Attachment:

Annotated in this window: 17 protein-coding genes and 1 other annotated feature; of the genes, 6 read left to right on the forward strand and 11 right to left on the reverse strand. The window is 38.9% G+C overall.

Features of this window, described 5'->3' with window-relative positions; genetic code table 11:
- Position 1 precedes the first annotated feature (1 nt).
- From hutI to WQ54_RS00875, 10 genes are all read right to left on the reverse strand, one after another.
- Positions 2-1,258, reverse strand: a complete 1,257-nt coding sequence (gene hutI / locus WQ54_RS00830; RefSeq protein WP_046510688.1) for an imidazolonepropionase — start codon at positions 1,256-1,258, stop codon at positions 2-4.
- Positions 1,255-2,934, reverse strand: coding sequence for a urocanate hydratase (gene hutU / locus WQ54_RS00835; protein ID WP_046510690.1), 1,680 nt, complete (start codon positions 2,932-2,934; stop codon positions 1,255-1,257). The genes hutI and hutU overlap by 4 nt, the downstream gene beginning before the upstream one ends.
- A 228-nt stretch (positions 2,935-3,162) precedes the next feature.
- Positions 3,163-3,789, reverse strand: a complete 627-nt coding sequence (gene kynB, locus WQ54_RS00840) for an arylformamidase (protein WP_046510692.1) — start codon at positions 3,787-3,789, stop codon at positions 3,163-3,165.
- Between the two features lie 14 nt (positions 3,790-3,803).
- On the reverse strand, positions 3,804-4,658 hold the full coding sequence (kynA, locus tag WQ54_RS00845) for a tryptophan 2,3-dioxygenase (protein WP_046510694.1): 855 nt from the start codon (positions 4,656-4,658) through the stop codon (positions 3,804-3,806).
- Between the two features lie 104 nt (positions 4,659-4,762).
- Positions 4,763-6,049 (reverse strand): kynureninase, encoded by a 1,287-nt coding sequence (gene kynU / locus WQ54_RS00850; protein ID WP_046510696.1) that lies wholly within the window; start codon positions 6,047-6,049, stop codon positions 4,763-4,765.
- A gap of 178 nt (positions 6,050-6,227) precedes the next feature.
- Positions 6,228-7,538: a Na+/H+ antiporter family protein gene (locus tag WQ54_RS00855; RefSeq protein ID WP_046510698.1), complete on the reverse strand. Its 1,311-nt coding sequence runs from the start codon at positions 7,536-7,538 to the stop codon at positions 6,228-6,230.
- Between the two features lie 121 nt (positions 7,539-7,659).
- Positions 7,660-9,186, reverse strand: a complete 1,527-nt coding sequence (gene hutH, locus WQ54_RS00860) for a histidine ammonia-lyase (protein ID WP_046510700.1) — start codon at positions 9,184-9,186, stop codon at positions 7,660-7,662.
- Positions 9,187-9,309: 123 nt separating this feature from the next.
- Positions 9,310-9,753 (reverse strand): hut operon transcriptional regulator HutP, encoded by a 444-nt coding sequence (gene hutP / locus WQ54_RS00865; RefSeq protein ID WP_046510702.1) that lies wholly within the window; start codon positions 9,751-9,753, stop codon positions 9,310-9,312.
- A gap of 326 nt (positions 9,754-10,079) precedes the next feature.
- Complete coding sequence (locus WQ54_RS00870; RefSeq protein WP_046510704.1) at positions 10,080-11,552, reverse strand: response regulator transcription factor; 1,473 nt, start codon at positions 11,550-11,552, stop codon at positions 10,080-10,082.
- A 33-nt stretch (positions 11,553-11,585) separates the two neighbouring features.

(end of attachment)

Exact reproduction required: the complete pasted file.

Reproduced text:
Annotated in this window: 17 protein-coding genes and 1 other annotated feature; of the genes, 6 read left to right on the forward strand and 11 right to left on the reverse strand. The window is 38.9% G+C overall.

Features of this window, described 5'->3' with window-relative positions; genetic code table 11:
- Position 1 precedes the first annotated feature (1 nt).
- From hutI to WQ54_RS00875, 10 genes are all read right to left on the reverse strand, one after another.
- Positions 2-1,258, reverse strand: a complete 1,257-nt coding sequence (gene hutI / locus WQ54_RS00830; RefSeq protein WP_046510688.1) for an imidazolonepropionase — start codon at positions 1,256-1,258, stop codon at positions 2-4.
- Positions 1,255-2,934, reverse strand: coding sequence for a urocanate hydratase (gene hutU / locus WQ54_RS00835; protein ID WP_046510690.1), 1,680 nt, complete (start codon positions 2,932-2,934; stop codon positions 1,255-1,257). The genes hutI and hutU overlap by 4 nt, the downstream gene beginning before the upstream one ends.
- A 228-nt stretch (positions 2,935-3,162) precedes the next feature.
- Positions 3,163-3,789, reverse strand: a complete 627-nt coding sequence (gene kynB, locus WQ54_RS00840) for an arylformamidase (protein WP_046510692.1) — start codon at positions 3,787-3,789, stop codon at positions 3,163-3,165.
- Between the two features lie 14 nt (positions 3,790-3,803).
- On the reverse strand, positions 3,804-4,658 hold the full coding sequence (kynA, locus tag WQ54_RS00845) for a tryptophan 2,3-dioxygenase (protein WP_046510694.1): 855 nt from the start codon (positions 4,656-4,658) through the stop codon (positions 3,804-3,806).
- Between the two features lie 104 nt (positions 4,659-4,762).
- Positions 4,763-6,049 (reverse strand): kynureninase, encoded by a 1,287-nt coding sequence (gene kynU / locus WQ54_RS00850; protein ID WP_046510696.1) that lies wholly within the window; start codon positions 6,047-6,049, stop codon positions 4,763-4,765.
- A gap of 178 nt (positions 6,050-6,227) precedes the next feature.
- Positions 6,228-7,538: a Na+/H+ antiporter family protein gene (locus tag WQ54_RS00855; RefSeq protein ID WP_046510698.1), complete on the reverse strand. Its 1,311-nt coding sequence runs from the start codon at positions 7,536-7,538 to the stop codon at positions 6,228-6,230.
- Between the two features lie 121 nt (positions 7,539-7,659).
- Positions 7,660-9,186, reverse strand: a complete 1,527-nt coding sequence (gene hutH, locus WQ54_RS00860) for a histidine ammonia-lyase (protein ID WP_046510700.1) — start codon at positions 9,184-9,186, stop codon at positions 7,660-7,662.
- Positions 9,187-9,309: 123 nt separating this feature from the next.
- Positions 9,310-9,753 (reverse strand): hut operon transcriptional regulator HutP, encoded by a 444-nt coding sequence (gene hutP / locus WQ54_RS00865; RefSeq protein ID WP_046510702.1) that lies wholly within the window; start codon positions 9,751-9,753, stop codon positions 9,310-9,312.
- A gap of 326 nt (positions 9,754-10,079) precedes the next feature.
- Complete coding sequence (locus WQ54_RS00870; RefSeq protein WP_046510704.1) at positions 10,080-11,552, reverse strand: response regulator transcription factor; 1,473 nt, start codon at positions 11,550-11,552, stop codon at positions 10,080-10,082.
- A 33-nt stretch (positions 11,553-11,585) separates the two neighbouring features.